How To Get IMDb Credit For Your FilmSaturday, March 25, 2017
If it's not on the internet it didn't happen! While that modern adage might not be entirely true, there's no denying that the internet is usually the first place most people go to get more information about whatever subject they're interested in. It's definitely true for films, and just about the biggest resource on the web for learning more about your favorite films is IMDb.
IMDb (Internet Movie Database) is the world's largest free directory of information about films, TV shows, actors, and crew. Since its launch in 1990, IMDb has become the go-to resource for anyone that needs to know who was that actor? or what was the name of that film?. As of this year, IMDb has over 70 million registered users looking up information on any of the approximately 4.1 million titles or 7.7 million actors or crew listed in the database.
Because of its popularity and reliability as a source of information on everything film & television related, it's become pretty essential to get your film project listed with IMDb, and to make sure that you get IMDb credit for films you've worked on or acted in. Studios, producers, and investors often use IMDb before hiring a director or investing in a film project. It's used to verify that you've actually worked on the different film & TV projects listed on your resume, which is why it's important to keep your own IMDb listing up to date.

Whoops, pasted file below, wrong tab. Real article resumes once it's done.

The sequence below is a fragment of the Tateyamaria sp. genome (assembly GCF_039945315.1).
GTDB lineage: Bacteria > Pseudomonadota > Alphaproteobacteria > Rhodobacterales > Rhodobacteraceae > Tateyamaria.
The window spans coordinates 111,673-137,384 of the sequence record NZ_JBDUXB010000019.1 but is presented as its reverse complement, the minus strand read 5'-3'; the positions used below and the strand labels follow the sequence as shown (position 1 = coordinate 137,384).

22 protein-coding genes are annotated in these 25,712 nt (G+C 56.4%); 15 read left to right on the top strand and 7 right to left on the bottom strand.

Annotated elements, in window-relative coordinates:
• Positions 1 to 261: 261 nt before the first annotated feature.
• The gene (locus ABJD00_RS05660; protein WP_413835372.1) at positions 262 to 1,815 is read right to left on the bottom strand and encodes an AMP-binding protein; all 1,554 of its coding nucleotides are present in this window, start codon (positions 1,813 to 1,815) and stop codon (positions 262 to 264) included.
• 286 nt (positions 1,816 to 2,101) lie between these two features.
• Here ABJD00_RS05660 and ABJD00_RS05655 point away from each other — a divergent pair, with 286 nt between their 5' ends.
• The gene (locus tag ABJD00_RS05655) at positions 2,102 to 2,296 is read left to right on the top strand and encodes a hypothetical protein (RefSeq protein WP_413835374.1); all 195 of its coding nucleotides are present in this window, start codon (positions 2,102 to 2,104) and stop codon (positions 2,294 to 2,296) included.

Casting directors also use IMDb's Pro account to help in their own casting process. “IMDbPro is probably the single most helpful tool in the tool box when I’m casting one of the leads in a movie,” said Richard Hicks, casting director (credits include Gravity, Zero Dark Thirty, Game Change) and President of The Casting Society of America. “There’s nothing better. It’s the encyclopedia of actors. It’s changed the way I do the job.” IMDb is used to find new talent behind the camera and in front of the camera every day. In fact, Robert Pattinson was discovered on IMDb for the role of Edward in the Twilight franchise!
How do you get listed on IMDb? It's usually pretty easy--and free!
First, you need to make sure that the film you worked on is eligible to be listed on IMDb. Not every single film project can be listed--to keep IMDb a professional-level database, they require that your film project be in the general public interest and be available to the public (or must have been available to the public in the past). What exactly denotes in the general public interest? Typically, it means the film must have been released in cinemas, shown on TV, screened at an eligible film festival, or is available for puchase from a major retailer. This means that the film you made that only your friends and family have seen is likely NOT eligible for IMDb credit. Likewise, most student film projects that are only screened for the rest of your class aren't eligible. You can get a list of the different types of IMDb-eligible films at http://www.imdb.com/help/show_leaf?titleeligibility.